Michigan State Police To Conduct Roadside Drug Tests In Pilot Program
LANSING (WWJ) - A one-year pilot program set up in five counties will allow Michigan State Police to conduct roadside drug tests.
First Lt. Michael Shaw says if a driver is pulled over for a traffic offense and shows signs of being under the influence of drugs --specially trained "drug recognition experts" will conduct traditional field sobriety tests.
Next, the officers will use a saliva-based testing to check drivers to see if they've smoked marijuana or used heroin or cocaine.
"Were seeing throughout the state of Michigan there's an increase in both drugged driving and drugged driving fatalities," Shaw told WWJ Newsradio 950's Zahra Huber.
The program was approved in legislation passed in Lansing as statistics show the total number of traffic crashes involving drugs has reached a decade-high in Michigan.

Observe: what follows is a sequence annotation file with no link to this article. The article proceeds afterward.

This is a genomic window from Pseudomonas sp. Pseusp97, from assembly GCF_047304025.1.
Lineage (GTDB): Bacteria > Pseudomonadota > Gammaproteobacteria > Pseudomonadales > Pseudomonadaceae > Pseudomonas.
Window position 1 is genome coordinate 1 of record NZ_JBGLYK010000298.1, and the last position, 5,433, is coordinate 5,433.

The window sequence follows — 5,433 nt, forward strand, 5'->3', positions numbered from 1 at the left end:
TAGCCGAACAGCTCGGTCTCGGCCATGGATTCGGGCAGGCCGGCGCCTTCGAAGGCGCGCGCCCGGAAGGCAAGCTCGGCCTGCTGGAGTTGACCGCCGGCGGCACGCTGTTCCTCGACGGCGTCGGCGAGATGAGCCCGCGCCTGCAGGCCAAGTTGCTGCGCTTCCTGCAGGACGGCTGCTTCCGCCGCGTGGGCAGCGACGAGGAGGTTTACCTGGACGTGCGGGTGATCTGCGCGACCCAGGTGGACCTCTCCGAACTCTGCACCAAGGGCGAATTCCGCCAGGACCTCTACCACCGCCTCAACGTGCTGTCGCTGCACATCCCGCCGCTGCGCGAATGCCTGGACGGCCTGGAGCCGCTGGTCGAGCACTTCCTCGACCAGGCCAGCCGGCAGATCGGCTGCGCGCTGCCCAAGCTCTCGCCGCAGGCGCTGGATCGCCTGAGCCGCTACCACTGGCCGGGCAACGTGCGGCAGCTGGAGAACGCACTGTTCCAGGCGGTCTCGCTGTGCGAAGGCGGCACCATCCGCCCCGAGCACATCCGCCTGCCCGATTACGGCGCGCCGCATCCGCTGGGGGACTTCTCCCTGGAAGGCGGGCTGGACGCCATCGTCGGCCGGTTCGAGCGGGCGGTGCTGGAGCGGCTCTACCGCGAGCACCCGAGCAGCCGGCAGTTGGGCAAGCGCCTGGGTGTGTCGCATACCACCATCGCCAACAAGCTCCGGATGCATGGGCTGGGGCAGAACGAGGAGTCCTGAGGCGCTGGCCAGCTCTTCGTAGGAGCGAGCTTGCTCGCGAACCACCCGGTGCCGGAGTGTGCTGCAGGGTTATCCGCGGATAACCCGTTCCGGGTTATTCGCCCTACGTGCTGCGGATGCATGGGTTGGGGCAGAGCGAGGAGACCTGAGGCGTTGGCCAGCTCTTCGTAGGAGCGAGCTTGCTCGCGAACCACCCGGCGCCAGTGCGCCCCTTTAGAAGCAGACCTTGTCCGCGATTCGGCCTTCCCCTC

Police statistics show the total number of traffic crashes involving drugs has reached a decade-high in Michigan.
"So what this bill does is allows us to have another step in field sobriety process, or the probable cause process, to arrest some of these drugged drivers."
Shaw said troopers will not be pulling people over indiscriminately.
"Some of the concerns were we were going to just start randomly testing people, and that's not the case," he said. "There's still going to be probable cause for a traffic stop — just like it was....This is just an added component to the probable cause portion of it."
The program is expected to begin later this year.
Shaw said police have not yet decided on the five participating counties.
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